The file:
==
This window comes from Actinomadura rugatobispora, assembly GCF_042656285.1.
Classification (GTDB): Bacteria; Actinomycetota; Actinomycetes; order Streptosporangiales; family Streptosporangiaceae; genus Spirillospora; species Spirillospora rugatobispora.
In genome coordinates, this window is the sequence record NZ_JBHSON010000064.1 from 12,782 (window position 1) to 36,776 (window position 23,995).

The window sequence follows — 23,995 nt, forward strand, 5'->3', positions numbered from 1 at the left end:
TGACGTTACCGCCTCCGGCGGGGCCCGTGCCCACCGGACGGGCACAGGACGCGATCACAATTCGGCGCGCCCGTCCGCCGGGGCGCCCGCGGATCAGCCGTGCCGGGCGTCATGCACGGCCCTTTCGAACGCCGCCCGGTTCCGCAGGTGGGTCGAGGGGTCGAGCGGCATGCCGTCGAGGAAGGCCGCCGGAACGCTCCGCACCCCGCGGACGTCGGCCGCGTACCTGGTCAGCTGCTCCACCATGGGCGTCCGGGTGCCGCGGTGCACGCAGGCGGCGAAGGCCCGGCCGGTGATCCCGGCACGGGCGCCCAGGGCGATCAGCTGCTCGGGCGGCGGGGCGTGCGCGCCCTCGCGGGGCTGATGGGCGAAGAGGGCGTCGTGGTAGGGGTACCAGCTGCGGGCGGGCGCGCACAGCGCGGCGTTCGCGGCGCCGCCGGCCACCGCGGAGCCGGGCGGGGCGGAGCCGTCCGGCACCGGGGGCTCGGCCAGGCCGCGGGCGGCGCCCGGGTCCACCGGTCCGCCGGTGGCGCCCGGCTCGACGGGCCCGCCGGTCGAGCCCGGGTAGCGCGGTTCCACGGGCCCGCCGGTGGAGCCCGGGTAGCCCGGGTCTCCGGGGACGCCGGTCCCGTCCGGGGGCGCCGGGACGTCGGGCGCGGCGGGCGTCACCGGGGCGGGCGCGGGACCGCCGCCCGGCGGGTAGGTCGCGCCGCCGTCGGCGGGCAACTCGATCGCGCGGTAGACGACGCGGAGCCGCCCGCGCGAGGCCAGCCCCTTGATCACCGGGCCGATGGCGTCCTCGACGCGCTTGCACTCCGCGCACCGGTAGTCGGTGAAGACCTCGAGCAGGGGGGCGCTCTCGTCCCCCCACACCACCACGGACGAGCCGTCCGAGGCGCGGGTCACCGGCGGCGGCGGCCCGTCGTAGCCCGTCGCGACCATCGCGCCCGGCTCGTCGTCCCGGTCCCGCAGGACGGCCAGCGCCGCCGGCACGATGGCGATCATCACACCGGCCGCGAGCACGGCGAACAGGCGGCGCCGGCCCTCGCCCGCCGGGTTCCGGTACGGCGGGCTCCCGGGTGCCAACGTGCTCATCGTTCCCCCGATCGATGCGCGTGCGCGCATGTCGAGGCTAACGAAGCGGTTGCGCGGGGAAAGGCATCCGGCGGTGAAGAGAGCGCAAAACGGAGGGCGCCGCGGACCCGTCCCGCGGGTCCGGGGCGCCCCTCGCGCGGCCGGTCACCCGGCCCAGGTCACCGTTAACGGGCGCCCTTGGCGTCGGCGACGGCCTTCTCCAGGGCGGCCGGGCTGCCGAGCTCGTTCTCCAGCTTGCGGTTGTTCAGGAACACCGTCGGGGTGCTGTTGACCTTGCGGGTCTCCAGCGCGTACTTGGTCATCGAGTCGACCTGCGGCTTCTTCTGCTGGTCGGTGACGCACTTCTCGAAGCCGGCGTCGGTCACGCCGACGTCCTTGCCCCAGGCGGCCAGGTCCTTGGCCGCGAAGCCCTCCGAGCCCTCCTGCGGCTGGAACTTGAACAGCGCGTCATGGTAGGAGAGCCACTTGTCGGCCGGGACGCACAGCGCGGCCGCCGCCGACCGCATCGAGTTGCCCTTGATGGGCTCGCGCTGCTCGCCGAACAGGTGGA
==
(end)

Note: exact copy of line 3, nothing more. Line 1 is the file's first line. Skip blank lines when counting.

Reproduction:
In genome coordinates, this window is the sequence record NZ_JBHSON010000064.1 from 12,782 (window position 1) to 36,776 (window position 23,995).